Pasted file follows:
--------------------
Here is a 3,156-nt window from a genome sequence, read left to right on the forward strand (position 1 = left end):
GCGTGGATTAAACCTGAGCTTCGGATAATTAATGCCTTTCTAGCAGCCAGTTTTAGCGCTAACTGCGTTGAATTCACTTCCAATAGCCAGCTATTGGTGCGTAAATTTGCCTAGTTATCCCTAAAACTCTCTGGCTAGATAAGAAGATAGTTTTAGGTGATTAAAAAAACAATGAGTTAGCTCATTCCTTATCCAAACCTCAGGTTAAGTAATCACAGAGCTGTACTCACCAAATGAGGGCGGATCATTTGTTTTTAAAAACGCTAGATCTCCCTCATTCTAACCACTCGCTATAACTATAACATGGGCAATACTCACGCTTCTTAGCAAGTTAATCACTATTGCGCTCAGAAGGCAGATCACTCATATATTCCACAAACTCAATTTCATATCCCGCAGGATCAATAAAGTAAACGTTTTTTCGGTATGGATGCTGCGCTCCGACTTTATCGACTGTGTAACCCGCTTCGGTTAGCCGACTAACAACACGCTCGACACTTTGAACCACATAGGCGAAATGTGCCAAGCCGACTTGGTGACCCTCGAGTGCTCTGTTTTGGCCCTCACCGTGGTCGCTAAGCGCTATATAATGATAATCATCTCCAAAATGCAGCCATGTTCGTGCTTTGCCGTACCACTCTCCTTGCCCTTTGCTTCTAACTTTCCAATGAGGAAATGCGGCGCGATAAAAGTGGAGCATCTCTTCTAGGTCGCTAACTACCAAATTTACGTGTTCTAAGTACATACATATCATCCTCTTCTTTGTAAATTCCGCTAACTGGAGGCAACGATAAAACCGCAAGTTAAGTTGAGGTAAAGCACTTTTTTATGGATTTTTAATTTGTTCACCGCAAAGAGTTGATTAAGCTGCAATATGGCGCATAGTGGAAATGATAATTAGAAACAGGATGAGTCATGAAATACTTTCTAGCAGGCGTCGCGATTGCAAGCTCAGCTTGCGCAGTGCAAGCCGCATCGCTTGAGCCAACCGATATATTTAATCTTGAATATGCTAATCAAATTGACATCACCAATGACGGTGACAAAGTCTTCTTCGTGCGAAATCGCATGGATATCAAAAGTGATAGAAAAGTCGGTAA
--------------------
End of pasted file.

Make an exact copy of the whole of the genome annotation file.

Here is a 3,156-nt window from a genome sequence, read left to right on the forward strand (position 1 = left end):
GCGTGGATTAAACCTGAGCTTCGGATAATTAATGCCTTTCTAGCAGCCAGTTTTAGCGCTAACTGCGTTGAATTCACTTCCAATAGCCAGCTATTGGTGCGTAAATTTGCCTAGTTATCCCTAAAACTCTCTGGCTAGATAAGAAGATAGTTTTAGGTGATTAAAAAAACAATGAGTTAGCTCATTCCTTATCCAAACCTCAGGTTAAGTAATCACAGAGCTGTACTCACCAAATGAGGGCGGATCATTTGTTTTTAAAAACGCTAGATCTCCCTCATTCTAACCACTCGCTATAACTATAACATGGGCAATACTCACGCTTCTTAGCAAGTTAATCACTATTGCGCTCAGAAGGCAGATCACTCATATATTCCACAAACTCAATTTCATATCCCGCAGGATCAATAAAGTAAACGTTTTTTCGGTATGGATGCTGCGCTCCGACTTTATCGACTGTGTAACCCGCTTCGGTTAGCCGACTAACAACACGCTCGACACTTTGAACCACATAGGCGAAATGTGCCAAGCCGACTTGGTGACCCTCGAGTGCTCTGTTTTGGCCCTCACCGTGGTCGCTAAGCGCTATATAATGATAATCATCTCCAAAATGCAGCCATGTTCGTGCTTTGCCGTACCACTCTCCTTGCCCTTTGCTTCTAACTTTCCAATGAGGAAATGCGGCGCGATAAAAGTGGAGCATCTCTTCTAGGTCGCTAACTACCAAATTTACGTGTTCTAAGTACATACATATCATCCTCTTCTTTGTAAATTCCGCTAACTGGAGGCAACGATAAAACCGCAAGTTAAGTTGAGGTAAAGCACTTTTTTATGGATTTTTAATTTGTTCACCGCAAAGAGTTGATTAAGCTGCAATATGGCGCATAGTGGAAATGATAATTAGAAACAGGATGAGTCATGAAATACTTTCTAGCAGGCGTCGCGATTGCAAGCTCAGCTTGCGCAGTGCAAGCCGCATCGCTTGAGCCAACCGATATATTTAATCTTGAATATGCTAATCAAATTGACATCACCAATGACGGTGACAAAGTCTTCTTCGTGCGAAATCGCATGGATATCAAAAGTGATAGAAAAGTCGGTAA